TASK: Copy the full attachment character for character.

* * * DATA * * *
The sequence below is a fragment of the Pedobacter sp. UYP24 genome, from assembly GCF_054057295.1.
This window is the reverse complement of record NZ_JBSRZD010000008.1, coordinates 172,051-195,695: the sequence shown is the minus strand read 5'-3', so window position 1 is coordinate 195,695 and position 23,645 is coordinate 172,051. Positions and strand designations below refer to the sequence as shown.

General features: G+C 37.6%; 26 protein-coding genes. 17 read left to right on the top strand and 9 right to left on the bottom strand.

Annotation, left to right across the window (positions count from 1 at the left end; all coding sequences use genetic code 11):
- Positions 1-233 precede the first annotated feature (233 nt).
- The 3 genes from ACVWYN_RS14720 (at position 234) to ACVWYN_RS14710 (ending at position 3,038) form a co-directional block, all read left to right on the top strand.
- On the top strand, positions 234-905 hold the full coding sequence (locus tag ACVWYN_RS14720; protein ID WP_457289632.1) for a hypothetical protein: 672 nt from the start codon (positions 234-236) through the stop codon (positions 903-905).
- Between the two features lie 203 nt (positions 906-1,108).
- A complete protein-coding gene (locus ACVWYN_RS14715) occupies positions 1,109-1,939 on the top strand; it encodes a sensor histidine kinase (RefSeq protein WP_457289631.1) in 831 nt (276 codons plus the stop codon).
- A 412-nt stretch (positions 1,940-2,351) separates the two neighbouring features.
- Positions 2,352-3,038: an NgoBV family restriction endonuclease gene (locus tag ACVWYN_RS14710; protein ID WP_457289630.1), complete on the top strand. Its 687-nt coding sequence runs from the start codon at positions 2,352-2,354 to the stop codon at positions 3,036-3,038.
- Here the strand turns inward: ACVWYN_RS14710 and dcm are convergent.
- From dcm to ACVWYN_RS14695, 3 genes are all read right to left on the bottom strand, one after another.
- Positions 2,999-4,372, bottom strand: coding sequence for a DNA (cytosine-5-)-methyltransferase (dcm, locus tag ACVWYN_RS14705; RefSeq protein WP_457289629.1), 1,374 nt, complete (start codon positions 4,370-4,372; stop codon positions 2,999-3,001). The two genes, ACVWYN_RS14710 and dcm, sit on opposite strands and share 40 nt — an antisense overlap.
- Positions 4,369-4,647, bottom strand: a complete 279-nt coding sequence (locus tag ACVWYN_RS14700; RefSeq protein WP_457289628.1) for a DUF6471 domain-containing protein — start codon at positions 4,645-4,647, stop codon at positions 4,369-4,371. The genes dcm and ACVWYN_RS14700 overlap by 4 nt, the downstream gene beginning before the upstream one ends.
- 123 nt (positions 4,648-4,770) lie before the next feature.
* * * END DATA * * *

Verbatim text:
The sequence below is a fragment of the Pedobacter sp. UYP24 genome, from assembly GCF_054057295.1.
This window is the reverse complement of record NZ_JBSRZD010000008.1, coordinates 172,051-195,695: the sequence shown is the minus strand read 5'-3', so window position 1 is coordinate 195,695 and position 23,645 is coordinate 172,051. Positions and strand designations below refer to the sequence as shown.

General features: G+C 37.6%; 26 protein-coding genes. 17 read left to right on the top strand and 9 right to left on the bottom strand.

Annotation, left to right across the window (positions count from 1 at the left end; all coding sequences use genetic code 11):
- Positions 1-233 precede the first annotated feature (233 nt).
- The 3 genes from ACVWYN_RS14720 (at position 234) to ACVWYN_RS14710 (ending at position 3,038) form a co-directional block, all read left to right on the top strand.
- On the top strand, positions 234-905 hold the full coding sequence (locus tag ACVWYN_RS14720; protein ID WP_457289632.1) for a hypothetical protein: 672 nt from the start codon (positions 234-236) through the stop codon (positions 903-905).
- Between the two features lie 203 nt (positions 906-1,108).
- A complete protein-coding gene (locus ACVWYN_RS14715) occupies positions 1,109-1,939 on the top strand; it encodes a sensor histidine kinase (RefSeq protein WP_457289631.1) in 831 nt (276 codons plus the stop codon).
- A 412-nt stretch (positions 1,940-2,351) separates the two neighbouring features.
- Positions 2,352-3,038: an NgoBV family restriction endonuclease gene (locus tag ACVWYN_RS14710; protein ID WP_457289630.1), complete on the top strand. Its 687-nt coding sequence runs from the start codon at positions 2,352-2,354 to the stop codon at positions 3,036-3,038.
- Here the strand turns inward: ACVWYN_RS14710 and dcm are convergent.
- From dcm to ACVWYN_RS14695, 3 genes are all read right to left on the bottom strand, one after another.
- Positions 2,999-4,372, bottom strand: coding sequence for a DNA (cytosine-5-)-methyltransferase (dcm, locus tag ACVWYN_RS14705; RefSeq protein WP_457289629.1), 1,374 nt, complete (start codon positions 4,370-4,372; stop codon positions 2,999-3,001). The two genes, ACVWYN_RS14710 and dcm, sit on opposite strands and share 40 nt — an antisense overlap.
- Positions 4,369-4,647, bottom strand: a complete 279-nt coding sequence (locus tag ACVWYN_RS14700; RefSeq protein WP_457289628.1) for a DUF6471 domain-containing protein — start codon at positions 4,645-4,647, stop codon at positions 4,369-4,371. The genes dcm and ACVWYN_RS14700 overlap by 4 nt, the downstream gene beginning before the upstream one ends.
- 123 nt (positions 4,648-4,770) lie before the next feature.